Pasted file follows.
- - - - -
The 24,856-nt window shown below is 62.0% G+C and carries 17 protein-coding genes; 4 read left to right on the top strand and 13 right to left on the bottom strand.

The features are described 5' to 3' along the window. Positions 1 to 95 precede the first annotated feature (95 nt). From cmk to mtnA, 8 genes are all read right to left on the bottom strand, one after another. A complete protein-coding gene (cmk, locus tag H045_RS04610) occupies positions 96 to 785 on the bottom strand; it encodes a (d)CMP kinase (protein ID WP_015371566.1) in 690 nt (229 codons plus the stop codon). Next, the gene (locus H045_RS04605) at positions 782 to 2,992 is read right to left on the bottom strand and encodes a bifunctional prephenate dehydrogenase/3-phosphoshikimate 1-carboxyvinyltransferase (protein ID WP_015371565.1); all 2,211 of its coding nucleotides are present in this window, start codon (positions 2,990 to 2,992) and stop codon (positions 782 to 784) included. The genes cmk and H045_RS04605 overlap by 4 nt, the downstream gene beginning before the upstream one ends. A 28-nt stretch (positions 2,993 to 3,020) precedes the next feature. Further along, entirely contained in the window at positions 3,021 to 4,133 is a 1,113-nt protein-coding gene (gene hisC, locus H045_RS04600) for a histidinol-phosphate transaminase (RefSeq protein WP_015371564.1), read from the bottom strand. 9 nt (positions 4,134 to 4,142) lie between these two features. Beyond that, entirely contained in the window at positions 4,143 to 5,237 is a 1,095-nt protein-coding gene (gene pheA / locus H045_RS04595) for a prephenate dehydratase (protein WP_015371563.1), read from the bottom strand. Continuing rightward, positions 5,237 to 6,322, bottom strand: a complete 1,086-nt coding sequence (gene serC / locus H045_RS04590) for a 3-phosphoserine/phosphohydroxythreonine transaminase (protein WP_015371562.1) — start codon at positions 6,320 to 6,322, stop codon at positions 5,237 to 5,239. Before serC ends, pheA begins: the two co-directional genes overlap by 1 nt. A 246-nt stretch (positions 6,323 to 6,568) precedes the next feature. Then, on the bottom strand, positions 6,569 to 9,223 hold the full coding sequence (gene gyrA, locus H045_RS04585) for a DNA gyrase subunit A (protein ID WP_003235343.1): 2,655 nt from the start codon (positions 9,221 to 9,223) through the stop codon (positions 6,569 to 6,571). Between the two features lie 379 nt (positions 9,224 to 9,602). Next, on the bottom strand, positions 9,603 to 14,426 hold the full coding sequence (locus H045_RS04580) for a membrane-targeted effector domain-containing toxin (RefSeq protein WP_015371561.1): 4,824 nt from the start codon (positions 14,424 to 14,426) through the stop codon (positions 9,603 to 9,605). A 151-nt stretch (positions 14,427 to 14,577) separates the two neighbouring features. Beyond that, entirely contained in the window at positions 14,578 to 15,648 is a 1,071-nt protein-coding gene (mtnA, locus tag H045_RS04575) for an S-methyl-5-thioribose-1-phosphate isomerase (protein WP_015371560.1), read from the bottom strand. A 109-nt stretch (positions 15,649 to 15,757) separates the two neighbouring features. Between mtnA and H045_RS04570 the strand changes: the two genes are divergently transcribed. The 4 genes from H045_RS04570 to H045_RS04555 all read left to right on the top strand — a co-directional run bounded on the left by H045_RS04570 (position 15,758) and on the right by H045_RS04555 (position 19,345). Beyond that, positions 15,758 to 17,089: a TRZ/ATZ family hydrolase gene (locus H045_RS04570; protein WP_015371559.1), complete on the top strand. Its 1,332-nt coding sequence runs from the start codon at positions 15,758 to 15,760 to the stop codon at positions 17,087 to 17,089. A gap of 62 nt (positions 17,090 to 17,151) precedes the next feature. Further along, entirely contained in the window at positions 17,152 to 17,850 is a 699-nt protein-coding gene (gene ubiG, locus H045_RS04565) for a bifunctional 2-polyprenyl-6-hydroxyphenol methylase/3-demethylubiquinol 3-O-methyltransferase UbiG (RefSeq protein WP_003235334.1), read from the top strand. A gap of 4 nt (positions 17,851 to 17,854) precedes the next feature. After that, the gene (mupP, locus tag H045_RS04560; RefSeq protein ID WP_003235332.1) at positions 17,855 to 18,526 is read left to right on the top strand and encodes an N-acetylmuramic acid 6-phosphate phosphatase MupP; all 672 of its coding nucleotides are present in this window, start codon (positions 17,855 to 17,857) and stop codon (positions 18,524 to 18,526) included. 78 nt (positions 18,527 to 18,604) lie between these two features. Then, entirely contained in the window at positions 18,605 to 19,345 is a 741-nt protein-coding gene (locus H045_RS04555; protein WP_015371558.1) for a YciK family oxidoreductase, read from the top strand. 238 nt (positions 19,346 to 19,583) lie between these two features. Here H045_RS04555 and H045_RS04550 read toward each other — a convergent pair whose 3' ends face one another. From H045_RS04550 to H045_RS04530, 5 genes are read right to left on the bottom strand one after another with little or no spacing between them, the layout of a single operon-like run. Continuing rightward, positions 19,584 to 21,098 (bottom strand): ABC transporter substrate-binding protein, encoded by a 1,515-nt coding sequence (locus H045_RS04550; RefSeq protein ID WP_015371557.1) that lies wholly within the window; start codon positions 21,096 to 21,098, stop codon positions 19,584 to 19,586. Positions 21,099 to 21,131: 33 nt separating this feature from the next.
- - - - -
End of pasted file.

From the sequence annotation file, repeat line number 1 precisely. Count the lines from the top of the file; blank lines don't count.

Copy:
The 24,856-nt window shown below is 62.0% G+C and carries 17 protein-coding genes; 4 read left to right on the top strand and 13 right to left on the bottom strand.